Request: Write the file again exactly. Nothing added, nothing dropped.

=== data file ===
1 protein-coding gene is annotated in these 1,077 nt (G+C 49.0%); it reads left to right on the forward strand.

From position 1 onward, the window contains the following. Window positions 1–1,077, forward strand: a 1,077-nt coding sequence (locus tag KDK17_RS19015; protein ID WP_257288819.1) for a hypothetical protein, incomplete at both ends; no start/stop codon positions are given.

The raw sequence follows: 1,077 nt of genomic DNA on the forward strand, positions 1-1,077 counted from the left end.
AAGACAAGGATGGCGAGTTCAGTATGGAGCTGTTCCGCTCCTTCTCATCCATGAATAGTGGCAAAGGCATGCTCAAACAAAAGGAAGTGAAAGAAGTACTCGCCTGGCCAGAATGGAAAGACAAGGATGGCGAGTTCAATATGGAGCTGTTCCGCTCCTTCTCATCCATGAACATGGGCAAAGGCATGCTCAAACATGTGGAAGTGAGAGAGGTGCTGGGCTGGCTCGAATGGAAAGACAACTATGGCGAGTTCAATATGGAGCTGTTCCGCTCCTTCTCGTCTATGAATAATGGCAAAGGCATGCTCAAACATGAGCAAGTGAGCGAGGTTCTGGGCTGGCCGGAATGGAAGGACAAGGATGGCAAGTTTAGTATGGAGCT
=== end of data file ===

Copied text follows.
1 protein-coding gene is annotated in these 1,077 nt (G+C 49.0%); it reads left to right on the forward strand.

From position 1 onward, the window contains the following. Window positions 1–1,077, forward strand: a 1,077-nt coding sequence (locus tag KDK17_RS19015; protein ID WP_257288819.1) for a hypothetical protein, incomplete at both ends; no start/stop codon positions are given.

The raw sequence follows: 1,077 nt of genomic DNA on the forward strand, positions 1-1,077 counted from the left end.
AAGACAAGGATGGCGAGTTCAGTATGGAGCTGTTCCGCTCCTTCTCATCCATGAATAGTGGCAAAGGCATGCTCAAACAAAAGGAAGTGAAAGAAGTACTCGCCTGGCCAGAATGGAAAGACAAGGATGGCGAGTTCAATATGGAGCTGTTCCGCTCCTTCTCATCCATGAACATGGGCAAAGGCATGCTCAAACATGTGGAAGTGAGAGAGGTGCTGGGCTGGCTCGAATGGAAAGACAACTATGGCGAGTTCAATATGGAGCTGTTCCGCTCCTTCTCGTCTATGAATAATGGCAAAGGCATGCTCAAACATGAGCAAGTGAGCGAGGTTCTGGGCTGGCCGGAATGGAAGGACAAGGATGGCAAGTTTAGTATGGAGCT